References

Des Jarlais, D., C., Braine, N., & Friedmann, P. (2007). Unstable housing as a factor for increased injection risk behavior at U.S. syringe exchange programs. AIDS and Behavior, 11, 78-84.

Elifson, K.W., Sterk, C.E., & Theall, K.P. (2007). Safe living: The impact of unstable housing conditions on HIV risk reduction among female drug users. AIDS and Behavior, 11, 45-55. Retrieved: doi:  http://dx.doi.org/10.1007/s10461-007-9306-8 

Palepu A, Marshall BD, Lai C, Wood E, Kerr T. (2010). Addiction treatment and stable housing among a cohort of injection drug users. PLoS One. 5(7):e11697. Retrieved:

 http://www.plosone.org/article/info:doi/10.1371/journal.pone.0011697

Substance Abuse Assessment Instruments
Words: 1527 Length: 5 Pages Document Type: Term Paper Paper #: 29175688
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Substance Abuse Assessment

There are a variety of assessment or diagnostic instruments which can determine substance abuse. It is interesting to compare and contrast the Michigan Alcoholism Screening Test (MAST), Chemical Dependency Assessment Profile (CDAP), and the Substance Abuse Subtle Screening Inventory (SASSI).

Michigan Alcoholism Screening

The Michigan Alcoholism Screening Test (Mast) is a "binary-choice, 25-item test which is considered the most widely used test of its type for adults (Hodgson, 2002)."

This can be attributed to the time it takes to administer the test, which is approximately 5 minutes, and how easy it is to score. The MAST consists of a "questionnaire that requires a 'yes' or 'no' response and addresses drinking patterns, social, occupational, and medical aspects of drinking, and previous attempts at treatment. The three primary questions in the survey instrument are: 1) Have you ever attended a meeting of Alcoholics Anonymous?; 2) Have you ever gone…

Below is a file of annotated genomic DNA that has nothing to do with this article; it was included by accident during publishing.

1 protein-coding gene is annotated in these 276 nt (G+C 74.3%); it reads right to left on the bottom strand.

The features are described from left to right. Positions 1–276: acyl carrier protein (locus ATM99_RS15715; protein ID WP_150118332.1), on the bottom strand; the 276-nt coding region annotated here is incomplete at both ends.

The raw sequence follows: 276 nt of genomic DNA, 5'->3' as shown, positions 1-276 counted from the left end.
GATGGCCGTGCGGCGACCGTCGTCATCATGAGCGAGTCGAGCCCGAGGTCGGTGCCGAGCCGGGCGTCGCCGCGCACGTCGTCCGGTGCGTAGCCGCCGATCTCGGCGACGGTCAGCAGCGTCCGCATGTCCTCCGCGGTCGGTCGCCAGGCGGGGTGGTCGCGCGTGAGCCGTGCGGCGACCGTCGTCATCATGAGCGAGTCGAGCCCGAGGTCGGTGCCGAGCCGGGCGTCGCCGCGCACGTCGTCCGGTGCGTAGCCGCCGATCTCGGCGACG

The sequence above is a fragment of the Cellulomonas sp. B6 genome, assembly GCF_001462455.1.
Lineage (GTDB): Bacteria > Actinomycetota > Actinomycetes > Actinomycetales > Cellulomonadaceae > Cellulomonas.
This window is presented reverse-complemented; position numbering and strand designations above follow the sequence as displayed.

References

Blevins, L. David. Joann B. Morton and Kimberly A. McCabe. (01 June, 1996). "Using the Michigan Alcoholism Screening Test to identify problem drinkers under federal supervision." Federal Probation.

Chemical Dependency Assessment Profile (CDAP). (accessed 17 May 2004). www.niaaa.nih.gov/publications/cdap.htm).

Hodgson, Joele M. (22 December, 2002). "An adolescent version of the Michigan

Alcoholism Screening Test." Adolescence.

Substance Abuse Among Police Officers
Words: 1704 Length: 6 Pages Document Type: Thesis Paper #: 36719883
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Research has shown that people who experience high stress remain more at risk for alcohol abuse (Violanti, Choir Practice:..., n.d.).